Crawling exercises are great movement drills to toughen up the body and increase strength and mobility in the entire body.
Animal crawl exercises are an innovative way to train the body through movement. Crawling exercises are similar to our previous animal walk exercises.
Many weak points in strength and especially in mobility are addressed, but most of these drills train tremendously well the abdominal muscles. You can expect your abs to burn like never before.
Some of the animal crawl exercises illustrated in this article are also good for increasing the strength and thickness in the back muscles, which are often neglected in martial arts practice where the practitioners don't have access to pull up bars.
With many crawling exercises the primary function of your upper body is to pull: the pulling movement is what develops the back. As a result, these movement drills can be the lifesaving component for many martial artists who shy away from the weight room.
Movement drills like the seal crawl and the pike crawl demonstrated below on the other hand will develop great pushing strength in the triceps and shoulders.
A great deal of difficulty of these crawling exercises come from the surface. A slippery floor is a much easier option to do these movement drills on than a rough tatami.
Moreover, crawling movement drills are fun to do and they will increase the movement capability and coordination to a great degree.
Check our video below to really see the execution of these animal crawls and movement drills.
Crawl Movement Drills
Shrimp crawl is a commonly used movement drill in the BJJ circles. The shrimp movement will increase the strength in leg muscles and abs.
Start by lying on the floor on your back your knees bent.
Push yourself to straight legs while simultaneously bend your body and lean towards your feet with your hands. While returning back to the position you switch to the other side and repeat the same movement.
Tuck crawl is the abs killer: you are moving sideways merely using the generated movement of your hips, shoulders and midsection.
Keep the hands and legs tucked: the more compact you can make the body, the tougher it will be.
Tuck crawl is extremely hard on the abdominals and obliques. The required energy to move will teach your body how to twist and shake in the most economical way possible.
Log roll is a phenomenal way to train the midsection: both abdominal muscles and the lower back.
You are basically rolling like a log with the movement energy generated by your midsection. Expect your abs to burn and thus develop to look and perform better than ever before.
You can increase the difficulty by trying to move in the straightest line possible or by aiming to do the exercise with the maximal amount of control. Try to avoid touching the floor with your arms or legs.
Soldier crawl is the movement exercise we did a lot in our military service.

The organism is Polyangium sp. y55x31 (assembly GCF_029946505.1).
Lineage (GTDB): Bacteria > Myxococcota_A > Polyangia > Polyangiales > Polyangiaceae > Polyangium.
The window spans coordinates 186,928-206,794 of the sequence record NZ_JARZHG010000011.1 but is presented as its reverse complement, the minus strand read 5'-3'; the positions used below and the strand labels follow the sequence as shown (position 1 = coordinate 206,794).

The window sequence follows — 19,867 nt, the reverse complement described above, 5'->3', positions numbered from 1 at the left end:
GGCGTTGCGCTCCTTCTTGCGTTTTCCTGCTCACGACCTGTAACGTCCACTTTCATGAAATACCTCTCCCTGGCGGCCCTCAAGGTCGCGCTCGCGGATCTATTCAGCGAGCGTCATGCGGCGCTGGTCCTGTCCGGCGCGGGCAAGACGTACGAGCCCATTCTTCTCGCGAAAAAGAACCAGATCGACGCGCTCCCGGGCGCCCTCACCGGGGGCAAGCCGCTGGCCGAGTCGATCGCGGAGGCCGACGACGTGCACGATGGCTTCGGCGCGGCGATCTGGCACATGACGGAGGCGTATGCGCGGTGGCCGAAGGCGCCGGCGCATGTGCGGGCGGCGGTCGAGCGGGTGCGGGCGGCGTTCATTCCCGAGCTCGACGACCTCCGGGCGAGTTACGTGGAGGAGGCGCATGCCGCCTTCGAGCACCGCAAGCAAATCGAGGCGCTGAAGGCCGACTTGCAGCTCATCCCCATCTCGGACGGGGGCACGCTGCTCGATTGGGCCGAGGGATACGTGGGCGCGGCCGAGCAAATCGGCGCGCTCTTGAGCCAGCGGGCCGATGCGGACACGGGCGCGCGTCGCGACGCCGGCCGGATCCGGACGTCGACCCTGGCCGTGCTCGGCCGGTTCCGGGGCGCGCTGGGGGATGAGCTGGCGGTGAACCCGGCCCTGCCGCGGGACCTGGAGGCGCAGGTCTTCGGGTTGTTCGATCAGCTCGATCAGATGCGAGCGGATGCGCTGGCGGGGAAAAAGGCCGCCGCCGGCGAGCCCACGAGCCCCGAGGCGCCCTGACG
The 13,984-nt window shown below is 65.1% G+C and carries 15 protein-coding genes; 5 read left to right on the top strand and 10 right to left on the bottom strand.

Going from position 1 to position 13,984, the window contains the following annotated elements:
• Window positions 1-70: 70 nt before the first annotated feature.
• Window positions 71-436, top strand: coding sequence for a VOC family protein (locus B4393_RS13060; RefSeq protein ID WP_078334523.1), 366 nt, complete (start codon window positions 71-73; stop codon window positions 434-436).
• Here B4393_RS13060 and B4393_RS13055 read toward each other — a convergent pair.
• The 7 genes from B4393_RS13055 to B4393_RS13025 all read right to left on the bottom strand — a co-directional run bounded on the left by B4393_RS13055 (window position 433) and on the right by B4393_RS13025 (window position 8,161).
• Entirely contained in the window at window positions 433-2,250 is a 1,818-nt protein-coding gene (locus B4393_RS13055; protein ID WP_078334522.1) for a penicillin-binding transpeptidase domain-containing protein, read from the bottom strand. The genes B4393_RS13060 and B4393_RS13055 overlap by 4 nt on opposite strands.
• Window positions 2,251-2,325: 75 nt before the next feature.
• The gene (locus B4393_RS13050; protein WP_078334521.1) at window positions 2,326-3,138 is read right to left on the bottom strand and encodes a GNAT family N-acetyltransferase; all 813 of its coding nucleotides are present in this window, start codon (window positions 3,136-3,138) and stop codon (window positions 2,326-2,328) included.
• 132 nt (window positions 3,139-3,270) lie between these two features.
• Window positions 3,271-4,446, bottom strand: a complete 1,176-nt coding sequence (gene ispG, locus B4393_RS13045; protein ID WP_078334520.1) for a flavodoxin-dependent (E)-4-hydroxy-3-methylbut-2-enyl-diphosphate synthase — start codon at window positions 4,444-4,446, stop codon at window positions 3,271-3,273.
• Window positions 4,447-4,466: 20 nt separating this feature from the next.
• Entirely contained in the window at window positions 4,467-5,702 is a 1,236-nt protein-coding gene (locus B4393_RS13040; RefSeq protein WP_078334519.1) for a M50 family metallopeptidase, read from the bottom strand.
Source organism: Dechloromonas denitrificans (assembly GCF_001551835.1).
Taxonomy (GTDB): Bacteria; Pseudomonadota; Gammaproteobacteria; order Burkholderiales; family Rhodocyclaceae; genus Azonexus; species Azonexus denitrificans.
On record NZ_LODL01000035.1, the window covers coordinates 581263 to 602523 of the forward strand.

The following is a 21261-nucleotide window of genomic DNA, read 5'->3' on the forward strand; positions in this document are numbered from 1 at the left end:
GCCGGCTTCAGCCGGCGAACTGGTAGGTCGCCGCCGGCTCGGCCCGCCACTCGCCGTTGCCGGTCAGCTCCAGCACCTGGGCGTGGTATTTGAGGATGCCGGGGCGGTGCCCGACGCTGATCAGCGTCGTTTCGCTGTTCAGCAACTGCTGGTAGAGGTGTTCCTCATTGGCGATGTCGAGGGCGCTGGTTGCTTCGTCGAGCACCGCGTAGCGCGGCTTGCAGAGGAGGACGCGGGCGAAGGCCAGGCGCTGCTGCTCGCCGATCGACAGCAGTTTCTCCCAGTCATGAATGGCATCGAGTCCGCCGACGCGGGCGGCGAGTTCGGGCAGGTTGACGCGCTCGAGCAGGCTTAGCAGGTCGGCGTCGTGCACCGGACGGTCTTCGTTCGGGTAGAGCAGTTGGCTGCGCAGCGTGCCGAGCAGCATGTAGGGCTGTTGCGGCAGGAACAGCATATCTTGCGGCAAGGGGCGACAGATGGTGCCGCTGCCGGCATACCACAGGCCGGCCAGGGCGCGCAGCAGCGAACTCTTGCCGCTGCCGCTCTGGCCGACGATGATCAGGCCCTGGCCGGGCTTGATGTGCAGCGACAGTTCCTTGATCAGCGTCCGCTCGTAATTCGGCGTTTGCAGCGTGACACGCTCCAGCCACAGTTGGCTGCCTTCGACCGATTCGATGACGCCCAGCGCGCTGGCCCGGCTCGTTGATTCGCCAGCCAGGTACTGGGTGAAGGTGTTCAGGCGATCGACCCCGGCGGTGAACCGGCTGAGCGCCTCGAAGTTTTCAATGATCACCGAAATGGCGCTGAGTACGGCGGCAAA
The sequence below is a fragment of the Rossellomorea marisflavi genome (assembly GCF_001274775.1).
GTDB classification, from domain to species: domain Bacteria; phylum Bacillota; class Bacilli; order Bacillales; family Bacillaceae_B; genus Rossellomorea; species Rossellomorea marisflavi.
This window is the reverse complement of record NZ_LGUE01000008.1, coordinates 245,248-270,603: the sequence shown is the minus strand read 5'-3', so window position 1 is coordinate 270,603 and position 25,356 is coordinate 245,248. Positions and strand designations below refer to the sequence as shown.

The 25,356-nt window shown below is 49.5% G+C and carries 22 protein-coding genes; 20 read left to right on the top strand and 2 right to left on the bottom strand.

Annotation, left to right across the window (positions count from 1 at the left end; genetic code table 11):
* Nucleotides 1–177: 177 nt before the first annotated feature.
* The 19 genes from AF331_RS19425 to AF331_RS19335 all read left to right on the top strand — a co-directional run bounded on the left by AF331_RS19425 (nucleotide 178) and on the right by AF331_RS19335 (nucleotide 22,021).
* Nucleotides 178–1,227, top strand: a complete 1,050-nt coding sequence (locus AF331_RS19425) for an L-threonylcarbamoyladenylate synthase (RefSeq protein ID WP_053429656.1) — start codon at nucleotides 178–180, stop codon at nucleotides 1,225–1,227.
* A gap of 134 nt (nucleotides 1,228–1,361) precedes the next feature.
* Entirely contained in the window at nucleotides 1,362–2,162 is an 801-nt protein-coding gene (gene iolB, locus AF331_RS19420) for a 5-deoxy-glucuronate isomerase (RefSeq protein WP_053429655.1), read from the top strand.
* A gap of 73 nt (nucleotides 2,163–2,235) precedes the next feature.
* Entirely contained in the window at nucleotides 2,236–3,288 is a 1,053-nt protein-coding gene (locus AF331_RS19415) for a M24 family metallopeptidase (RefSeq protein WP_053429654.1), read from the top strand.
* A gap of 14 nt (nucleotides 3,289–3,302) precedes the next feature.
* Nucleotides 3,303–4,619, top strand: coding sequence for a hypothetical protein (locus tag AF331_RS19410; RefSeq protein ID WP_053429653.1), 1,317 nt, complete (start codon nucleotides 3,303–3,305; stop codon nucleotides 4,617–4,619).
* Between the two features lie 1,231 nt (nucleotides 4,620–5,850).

Soldier crawl will open up the hips and increase the strength and mobility in the upper body. The more you "pull" with your arms, the more your back will be developed. However, the exercise should primarily feel in the abs.
To increase the difficulty, you can try moving in different directions: sideways and backwards.
Caterpillar crawl is a special variation of the soldier crawl where you dragging your lower body with your upper body.
The engagement and intensity of the upper body is significantly increased. You are basically pulling your entire body with your upper body alone. The strength gains in the back and the entire upper body will be prevalent.
Seal crawl is an exercise where you are bouncing like a swing and moving your body by pushing yourself forward with your arms.
You are keeping constant tension in the lower body, which will increase the strength and mobility of the lower body - and as a result, prevent lower back issues.
Your triceps are doing the majority of the work with the hand push: basically you are doing a push-up motion which will make the arms grow.
In the pike crawl you are pushing your body backwards with the use of your arms. The anterior deltoids (front delts) and triceps are doing the majority of the work in the push.
In the end of the repetition try to get the best pike stretch you can - this will work the flexibility in the lower back, hamstring and calves.
Zombie crawl is the hardest movement drill of our animal crawl series. It's basically a muscle up on the floor!
When your arms are over your head, you are pulling which means your back muscles are doing majority of the work.
After your hands are below your head, you need to push yourself forward which means pushing muscles like triceps need to work extremely hard.
How to Do Animal Crawl Exercises
There are no strict guidelines regarding how to train these exercises. You can do every single one of them in one session, or rotate them between workout sessions.
The basic guidelines apply to these exercises: the quality always trumps the quantity. After you feel like you no longer can execute the crawl movement drill in a good fashion, take a couple of minutes rest and continue.
You can sometimes challenge yourself to exhaustion to see how far you can take these crawl exercises.
It's a lot about having fun and just moving for the sake of movement. If you are interested in adding more movement drills to your workouts, take a look at our other articles:
It's possible to mix it all together and practice all of them.
Train hard, stay safe.